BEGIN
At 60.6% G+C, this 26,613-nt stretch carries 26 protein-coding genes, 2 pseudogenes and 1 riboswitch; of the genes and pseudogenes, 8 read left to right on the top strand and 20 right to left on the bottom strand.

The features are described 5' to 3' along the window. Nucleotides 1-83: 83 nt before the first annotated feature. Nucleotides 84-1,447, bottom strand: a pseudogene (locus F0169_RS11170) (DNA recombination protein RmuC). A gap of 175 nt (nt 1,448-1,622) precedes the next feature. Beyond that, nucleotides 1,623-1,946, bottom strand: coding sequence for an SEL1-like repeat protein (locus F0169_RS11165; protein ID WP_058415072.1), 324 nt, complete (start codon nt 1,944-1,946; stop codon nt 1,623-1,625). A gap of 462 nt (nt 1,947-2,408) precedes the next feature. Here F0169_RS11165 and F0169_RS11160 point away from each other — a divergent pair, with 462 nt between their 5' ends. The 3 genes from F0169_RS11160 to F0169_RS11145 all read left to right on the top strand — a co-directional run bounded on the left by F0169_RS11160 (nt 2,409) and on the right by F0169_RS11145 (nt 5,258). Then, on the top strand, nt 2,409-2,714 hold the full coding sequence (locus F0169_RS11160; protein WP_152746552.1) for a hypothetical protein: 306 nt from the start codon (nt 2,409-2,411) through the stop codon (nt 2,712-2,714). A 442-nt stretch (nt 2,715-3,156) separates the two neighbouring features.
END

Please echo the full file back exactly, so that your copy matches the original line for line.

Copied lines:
At 60.6% G+C, this 26,613-nt stretch carries 26 protein-coding genes, 2 pseudogenes and 1 riboswitch; of the genes and pseudogenes, 8 read left to right on the top strand and 20 right to left on the bottom strand.

The features are described 5' to 3' along the window. Nucleotides 1-83: 83 nt before the first annotated feature. Nucleotides 84-1,447, bottom strand: a pseudogene (locus F0169_RS11170) (DNA recombination protein RmuC). A gap of 175 nt (nt 1,448-1,622) precedes the next feature. Beyond that, nucleotides 1,623-1,946, bottom strand: coding sequence for an SEL1-like repeat protein (locus F0169_RS11165; protein ID WP_058415072.1), 324 nt, complete (start codon nt 1,944-1,946; stop codon nt 1,623-1,625). A gap of 462 nt (nt 1,947-2,408) precedes the next feature. Here F0169_RS11165 and F0169_RS11160 point away from each other — a divergent pair, with 462 nt between their 5' ends. The 3 genes from F0169_RS11160 to F0169_RS11145 all read left to right on the top strand — a co-directional run bounded on the left by F0169_RS11160 (nt 2,409) and on the right by F0169_RS11145 (nt 5,258). Then, on the top strand, nt 2,409-2,714 hold the full coding sequence (locus F0169_RS11160; protein WP_152746552.1) for a hypothetical protein: 306 nt from the start codon (nt 2,409-2,411) through the stop codon (nt 2,712-2,714). A 442-nt stretch (nt 2,715-3,156) separates the two neighbouring features.